Here are more questions from our conversation with Rupert that weren’t included in the print version. Read the original story here.
What are the priority issues for District 7?
Supporting principals, students, teachers, staff and community members and making sure we have grants to bring in health and social services to neighborhoods.
Bringing students and families back to our schools. … What most people don’t understand is that if we were given enough money to give the services needed, [lower-performing] schools would be in a better place because the kids wouldn’t be fleeing. … When parents call me and say, “I don’t want to go to this school,” I say, “I was one of those parents, so let me tell you how the school has changed.” I will take them on a private tour and at the end, we meet with the guidance counselor and the principal and talk about options. If they decide to go to that school, I’m happy. If they decide to go another school, I’m happy. It’s whatever they want to do for their kids. Before you opt out of one of the schools, at least come and take a look. We are inviting people back and they are choosing to come back.
Making sure that the district schools receive all the musical instruments that they ordered, and [making sure] renovations and repairs that were promised [happen] by my holding the superintendent accountable. He, in turn, needs to hold his staff accountable to get it done.
I want to focus on reading at grade levels, teaching parents how to practice reading skills at home, and increasing mentors, tutors and community leaders. At Coconut Creek High School, we don’t have a ton [of mentors] but we have a nice start. I’m thrilled that many people from Wynmoor Village [the 55 and older community], instead of complaining about the high school, are now part of the process of helping. We’re going to hold Wynmoor football nights. They’re going to come and get a hot dog and meet the players. … The kids will see that everyone around here is coming.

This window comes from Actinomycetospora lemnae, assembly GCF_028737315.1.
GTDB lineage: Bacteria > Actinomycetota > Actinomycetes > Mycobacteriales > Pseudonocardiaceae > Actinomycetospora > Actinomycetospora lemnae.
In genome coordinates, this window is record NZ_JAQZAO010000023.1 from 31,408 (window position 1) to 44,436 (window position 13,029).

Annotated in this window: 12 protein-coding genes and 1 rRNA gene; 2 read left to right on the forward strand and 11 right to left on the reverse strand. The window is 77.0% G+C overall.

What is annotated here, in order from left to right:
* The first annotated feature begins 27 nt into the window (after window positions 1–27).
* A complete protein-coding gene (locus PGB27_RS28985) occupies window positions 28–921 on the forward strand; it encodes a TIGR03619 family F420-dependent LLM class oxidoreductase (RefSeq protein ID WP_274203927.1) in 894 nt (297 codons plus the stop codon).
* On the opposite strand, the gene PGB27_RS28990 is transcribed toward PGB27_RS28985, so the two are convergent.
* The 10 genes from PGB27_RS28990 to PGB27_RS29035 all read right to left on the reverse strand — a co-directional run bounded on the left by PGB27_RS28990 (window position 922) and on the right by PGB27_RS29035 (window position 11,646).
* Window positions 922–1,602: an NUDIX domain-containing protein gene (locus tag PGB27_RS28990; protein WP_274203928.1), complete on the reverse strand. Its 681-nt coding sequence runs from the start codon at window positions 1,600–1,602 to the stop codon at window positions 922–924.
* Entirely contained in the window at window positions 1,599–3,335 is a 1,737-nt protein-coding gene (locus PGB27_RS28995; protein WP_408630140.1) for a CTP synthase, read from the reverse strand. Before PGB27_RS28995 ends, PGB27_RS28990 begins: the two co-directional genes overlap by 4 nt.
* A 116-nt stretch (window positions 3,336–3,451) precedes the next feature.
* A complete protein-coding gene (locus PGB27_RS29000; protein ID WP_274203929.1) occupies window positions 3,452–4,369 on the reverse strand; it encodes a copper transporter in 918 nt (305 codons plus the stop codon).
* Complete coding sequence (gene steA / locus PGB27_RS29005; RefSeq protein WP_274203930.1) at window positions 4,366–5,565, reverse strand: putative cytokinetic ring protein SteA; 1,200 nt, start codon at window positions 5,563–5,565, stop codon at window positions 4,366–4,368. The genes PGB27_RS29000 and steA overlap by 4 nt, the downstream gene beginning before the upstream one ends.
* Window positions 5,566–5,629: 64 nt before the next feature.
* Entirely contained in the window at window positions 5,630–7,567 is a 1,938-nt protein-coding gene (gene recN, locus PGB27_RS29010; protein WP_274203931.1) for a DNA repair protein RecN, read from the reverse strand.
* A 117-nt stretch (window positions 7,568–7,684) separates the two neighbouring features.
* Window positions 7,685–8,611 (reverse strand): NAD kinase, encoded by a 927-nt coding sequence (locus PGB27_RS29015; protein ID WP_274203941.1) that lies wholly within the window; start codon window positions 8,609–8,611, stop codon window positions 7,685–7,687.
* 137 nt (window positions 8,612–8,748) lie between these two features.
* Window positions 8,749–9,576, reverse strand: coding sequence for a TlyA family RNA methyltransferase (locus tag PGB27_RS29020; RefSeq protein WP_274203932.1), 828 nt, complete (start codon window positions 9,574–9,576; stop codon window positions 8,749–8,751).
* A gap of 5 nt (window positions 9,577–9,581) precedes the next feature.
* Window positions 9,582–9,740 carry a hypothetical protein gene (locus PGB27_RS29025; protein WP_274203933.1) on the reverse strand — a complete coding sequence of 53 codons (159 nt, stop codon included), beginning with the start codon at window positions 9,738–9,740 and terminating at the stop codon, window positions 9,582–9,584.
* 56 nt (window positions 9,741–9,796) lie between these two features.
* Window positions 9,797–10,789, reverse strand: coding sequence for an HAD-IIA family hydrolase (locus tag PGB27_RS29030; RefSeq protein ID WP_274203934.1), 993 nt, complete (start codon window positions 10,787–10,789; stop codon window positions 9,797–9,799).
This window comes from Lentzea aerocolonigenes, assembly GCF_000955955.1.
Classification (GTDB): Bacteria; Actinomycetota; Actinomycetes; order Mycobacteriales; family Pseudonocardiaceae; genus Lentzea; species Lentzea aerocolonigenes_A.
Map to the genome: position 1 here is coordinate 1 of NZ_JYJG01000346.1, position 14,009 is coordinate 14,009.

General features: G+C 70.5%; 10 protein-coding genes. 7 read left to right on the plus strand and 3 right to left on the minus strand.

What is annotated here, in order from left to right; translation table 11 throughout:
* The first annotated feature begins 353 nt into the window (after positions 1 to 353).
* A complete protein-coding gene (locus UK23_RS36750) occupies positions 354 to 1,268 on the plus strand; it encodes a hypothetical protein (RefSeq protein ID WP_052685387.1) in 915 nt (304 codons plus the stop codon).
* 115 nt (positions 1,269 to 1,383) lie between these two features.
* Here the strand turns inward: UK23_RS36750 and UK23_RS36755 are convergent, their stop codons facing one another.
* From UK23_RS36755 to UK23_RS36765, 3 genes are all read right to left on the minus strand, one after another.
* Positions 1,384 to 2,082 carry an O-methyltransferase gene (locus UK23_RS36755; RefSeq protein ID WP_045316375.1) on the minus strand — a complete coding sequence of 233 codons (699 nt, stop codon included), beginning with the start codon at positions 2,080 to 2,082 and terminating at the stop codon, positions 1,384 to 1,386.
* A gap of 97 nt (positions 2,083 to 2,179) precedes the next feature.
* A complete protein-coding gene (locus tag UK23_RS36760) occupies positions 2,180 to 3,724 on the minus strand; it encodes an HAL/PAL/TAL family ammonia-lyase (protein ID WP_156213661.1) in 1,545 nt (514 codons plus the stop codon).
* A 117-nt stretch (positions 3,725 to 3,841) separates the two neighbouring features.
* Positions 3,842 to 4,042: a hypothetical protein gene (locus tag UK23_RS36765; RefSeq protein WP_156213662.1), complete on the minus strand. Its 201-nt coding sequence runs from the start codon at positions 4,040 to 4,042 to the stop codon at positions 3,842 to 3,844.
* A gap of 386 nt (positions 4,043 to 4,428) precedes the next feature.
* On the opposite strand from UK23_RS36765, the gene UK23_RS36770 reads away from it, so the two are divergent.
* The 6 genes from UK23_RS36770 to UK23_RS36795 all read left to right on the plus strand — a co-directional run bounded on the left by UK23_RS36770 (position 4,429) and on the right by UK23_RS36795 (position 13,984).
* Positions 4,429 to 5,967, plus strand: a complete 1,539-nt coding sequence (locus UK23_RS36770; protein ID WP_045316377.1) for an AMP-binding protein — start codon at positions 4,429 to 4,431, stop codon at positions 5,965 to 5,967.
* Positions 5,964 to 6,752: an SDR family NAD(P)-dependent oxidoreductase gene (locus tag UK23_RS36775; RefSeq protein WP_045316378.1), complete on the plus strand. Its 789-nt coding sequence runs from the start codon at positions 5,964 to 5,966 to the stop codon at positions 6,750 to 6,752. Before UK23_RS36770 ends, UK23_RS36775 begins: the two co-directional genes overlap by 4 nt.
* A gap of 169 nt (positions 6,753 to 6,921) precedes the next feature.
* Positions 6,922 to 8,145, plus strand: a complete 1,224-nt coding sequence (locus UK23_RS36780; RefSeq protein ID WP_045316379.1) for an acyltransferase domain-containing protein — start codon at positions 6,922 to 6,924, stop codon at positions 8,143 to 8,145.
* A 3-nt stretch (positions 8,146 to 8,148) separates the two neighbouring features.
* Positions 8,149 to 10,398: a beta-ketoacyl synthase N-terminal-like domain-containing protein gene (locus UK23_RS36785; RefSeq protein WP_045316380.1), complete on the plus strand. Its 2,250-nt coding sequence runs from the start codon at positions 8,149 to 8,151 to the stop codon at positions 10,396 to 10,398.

What is being done to improve education for children on the autism spectrum?
The board hired Antoine Hickman as executive director of exceptional student education and support services in December 2015. He and Dan Gold, the chief academic officer, both understand that “all” means all. You can’t start an innovative program in Broward and not include children on the autism spectrum or exceptional student education children because we just forgot. That’s impossible. That happened with the chess and debate initiatives. Do we have opportunities to help and move forward? Absolutely. I’ve seen that we’re not meeting ESE kids’ individualized education programs or Section 504 accommodations. [Editor’s note: Section 504 of the Rehabilitation Act of 1973 requires that schools meet the needs of students with disabilities.] I saw that firsthand with my own children.
We have programs I love such as the Autism in Flight program. Broward County Mayor Barbara Sharief has been a big advocate of it. JetBlue’s been phenomenal. The kids go to the airport, get to go on an airplane [as it taxies around the airport]. They get fed on the airplane. They get to experience what it’s like [to be on a plane]. It’s a wonderful program but we still need to go more.
We still don’t have enough staff in each of our schools to deal with our kids. Each budget process, we add more behavior specialists and I’d like to increase that. I’d say we have a better partnership with our ESE parents organization. They report to us every board meeting. They are a very vocal group, and they tell us what’s not going well. I talk to parents in my schools who are part of the ESE family group in my elementary schools—Norcrest Elementary and Tradewinds Elementary. Their principals are phenomenal. Leaders who get it hire people who get it and talk to parents and help the whole child and the whole family.
We’ve made some progress, but not enough and when you look at the ESE graduation rates, we’re still not there. We need to work on that.
How do you make parents’ needs known to the board?